The culture in schools is slowly changing, but for the most part, executive functions are not directly taught in schools. And, many school-aged students simply have not developed the skills necessary to get their work done and be socially successful in school.
So my advice to parents and educators would be…
DO NOT ASSUME children have fully developed organizational systems to complete tasks or socially savvy inner dialogues to navigate nuanced situations.
It’s your responsibility to explicitly teach them and provide opportunities for them to develop and refine these executive functioning skills.
I have found many resources out there to help students become more aware of the ability to use an inner dialogue to help them problem solve and successfully navigate the social world. See one of my favorites below.
The Zones of Regulation
I’ve also created many activities and resources for building executive functioning skills. Check out my two most recent creations.
BUNDLE Build Social Skills with Executive Functioning Activities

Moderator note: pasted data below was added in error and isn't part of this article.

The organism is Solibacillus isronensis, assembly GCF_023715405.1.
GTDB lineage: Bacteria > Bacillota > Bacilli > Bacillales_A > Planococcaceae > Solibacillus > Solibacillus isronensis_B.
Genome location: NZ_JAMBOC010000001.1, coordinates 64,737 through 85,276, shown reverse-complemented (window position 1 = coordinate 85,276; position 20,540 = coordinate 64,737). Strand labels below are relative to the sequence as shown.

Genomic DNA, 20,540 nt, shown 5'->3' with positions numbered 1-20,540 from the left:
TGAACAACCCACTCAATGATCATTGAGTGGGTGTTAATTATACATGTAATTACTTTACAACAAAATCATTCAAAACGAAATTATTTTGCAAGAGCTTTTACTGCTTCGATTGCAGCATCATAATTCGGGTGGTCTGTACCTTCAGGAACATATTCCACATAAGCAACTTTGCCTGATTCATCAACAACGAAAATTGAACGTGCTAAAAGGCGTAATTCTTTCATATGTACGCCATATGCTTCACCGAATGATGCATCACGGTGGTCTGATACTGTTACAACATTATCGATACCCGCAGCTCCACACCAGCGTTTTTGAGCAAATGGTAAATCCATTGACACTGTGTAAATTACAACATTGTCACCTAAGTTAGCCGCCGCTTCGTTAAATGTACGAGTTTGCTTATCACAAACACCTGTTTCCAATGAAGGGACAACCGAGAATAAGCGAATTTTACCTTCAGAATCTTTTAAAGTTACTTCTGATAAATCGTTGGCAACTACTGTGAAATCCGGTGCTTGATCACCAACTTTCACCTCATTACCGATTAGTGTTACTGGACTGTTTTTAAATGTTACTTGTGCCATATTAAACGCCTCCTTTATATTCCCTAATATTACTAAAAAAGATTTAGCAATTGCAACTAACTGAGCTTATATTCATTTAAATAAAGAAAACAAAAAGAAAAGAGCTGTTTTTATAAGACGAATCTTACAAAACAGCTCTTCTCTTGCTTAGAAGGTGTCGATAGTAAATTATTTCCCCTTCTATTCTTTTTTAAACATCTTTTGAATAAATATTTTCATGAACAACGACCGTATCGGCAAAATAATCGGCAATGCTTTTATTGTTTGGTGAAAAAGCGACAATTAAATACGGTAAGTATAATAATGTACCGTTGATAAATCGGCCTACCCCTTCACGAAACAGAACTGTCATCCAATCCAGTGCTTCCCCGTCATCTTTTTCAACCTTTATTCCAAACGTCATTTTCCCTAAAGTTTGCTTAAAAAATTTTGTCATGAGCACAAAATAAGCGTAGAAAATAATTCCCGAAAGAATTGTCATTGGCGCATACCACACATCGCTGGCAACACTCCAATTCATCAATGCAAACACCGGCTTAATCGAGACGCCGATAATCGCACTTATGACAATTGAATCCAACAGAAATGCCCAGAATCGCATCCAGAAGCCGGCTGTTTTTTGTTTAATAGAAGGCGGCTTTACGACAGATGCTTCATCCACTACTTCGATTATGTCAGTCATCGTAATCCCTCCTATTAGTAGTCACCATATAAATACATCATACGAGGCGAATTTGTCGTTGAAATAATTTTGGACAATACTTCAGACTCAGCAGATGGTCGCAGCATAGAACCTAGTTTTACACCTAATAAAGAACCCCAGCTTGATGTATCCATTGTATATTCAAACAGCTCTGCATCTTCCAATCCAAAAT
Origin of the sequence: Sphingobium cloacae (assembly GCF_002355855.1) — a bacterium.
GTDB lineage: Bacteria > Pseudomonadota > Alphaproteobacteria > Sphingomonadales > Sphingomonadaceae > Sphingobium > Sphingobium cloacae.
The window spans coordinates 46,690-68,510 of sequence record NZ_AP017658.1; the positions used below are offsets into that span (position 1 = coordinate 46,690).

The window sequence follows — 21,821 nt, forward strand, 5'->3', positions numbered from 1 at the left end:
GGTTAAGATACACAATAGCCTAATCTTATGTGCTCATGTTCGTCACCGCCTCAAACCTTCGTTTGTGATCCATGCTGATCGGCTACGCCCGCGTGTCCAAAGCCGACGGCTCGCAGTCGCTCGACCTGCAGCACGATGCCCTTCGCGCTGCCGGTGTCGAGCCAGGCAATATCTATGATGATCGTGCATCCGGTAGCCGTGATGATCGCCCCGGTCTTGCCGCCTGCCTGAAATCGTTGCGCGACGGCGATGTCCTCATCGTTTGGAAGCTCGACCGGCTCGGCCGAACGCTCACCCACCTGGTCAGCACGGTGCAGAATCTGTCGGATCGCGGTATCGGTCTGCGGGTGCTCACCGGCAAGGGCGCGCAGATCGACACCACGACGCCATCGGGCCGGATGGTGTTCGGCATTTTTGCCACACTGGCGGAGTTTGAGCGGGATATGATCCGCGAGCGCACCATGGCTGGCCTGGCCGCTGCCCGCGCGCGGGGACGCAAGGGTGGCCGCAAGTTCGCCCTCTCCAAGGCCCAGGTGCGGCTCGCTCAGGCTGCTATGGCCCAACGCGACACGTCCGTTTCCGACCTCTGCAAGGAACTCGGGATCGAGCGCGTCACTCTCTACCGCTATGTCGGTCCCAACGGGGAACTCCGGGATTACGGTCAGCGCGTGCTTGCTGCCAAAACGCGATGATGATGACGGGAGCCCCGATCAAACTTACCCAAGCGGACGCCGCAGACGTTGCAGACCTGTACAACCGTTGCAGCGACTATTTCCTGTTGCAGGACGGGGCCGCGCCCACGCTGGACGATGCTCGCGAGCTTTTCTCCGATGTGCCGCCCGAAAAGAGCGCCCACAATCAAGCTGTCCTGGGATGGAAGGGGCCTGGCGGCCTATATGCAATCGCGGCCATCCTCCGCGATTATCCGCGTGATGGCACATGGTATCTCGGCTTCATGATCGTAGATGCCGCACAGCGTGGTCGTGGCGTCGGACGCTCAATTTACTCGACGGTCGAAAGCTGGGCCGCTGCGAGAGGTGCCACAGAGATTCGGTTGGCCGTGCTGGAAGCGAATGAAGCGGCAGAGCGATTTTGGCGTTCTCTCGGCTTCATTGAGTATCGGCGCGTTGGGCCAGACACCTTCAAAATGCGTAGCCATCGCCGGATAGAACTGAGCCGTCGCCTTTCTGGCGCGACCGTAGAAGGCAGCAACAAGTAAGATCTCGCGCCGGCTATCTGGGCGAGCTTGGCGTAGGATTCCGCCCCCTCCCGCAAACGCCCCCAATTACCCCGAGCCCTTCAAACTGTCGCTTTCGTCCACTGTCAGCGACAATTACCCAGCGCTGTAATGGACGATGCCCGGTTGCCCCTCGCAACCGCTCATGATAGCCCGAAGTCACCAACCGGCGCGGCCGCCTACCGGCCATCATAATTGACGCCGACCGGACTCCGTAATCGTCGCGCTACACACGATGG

Executive Functions Informal Assessment Questionnaire
When you’ve taken the time to help your students build stronger executive functioning skills, use your own “self-talk” to tell yourself, “Good job.” ; )
The ability to appropriately answer abstract questions is an important developmental language skill. In order to accurately answer these questions, children must understand what each question word is asking.
See below for normal developing ages for answering “wh” questions:
A great way to help children develop and refine their ability to answer “wh” questions is through story time with books that are simple in plot, repetitive in writing style, and include lots of great visuals. There are a lot of children’s books out there and many of them for younger children lack the content needed to elicit these “wh” questions. Many younger children’s books are simply images with vocabulary images and labels. While these books are helpful, they don’t promote the development of more abstract language understanding.
However, I came across a book that’s great for young children and promotes the development of “wh” questions.
I also recently created a visual resource to help children more effectively answer “wh” questions for my Teachers Pay Teachers
site. I’ve been using this idea for years, but have always just used blank paper and basic drawings to teach the different “wh” types. I’m sure my clients will appreciate not having to view my awful stick figure drawings. You can find it here: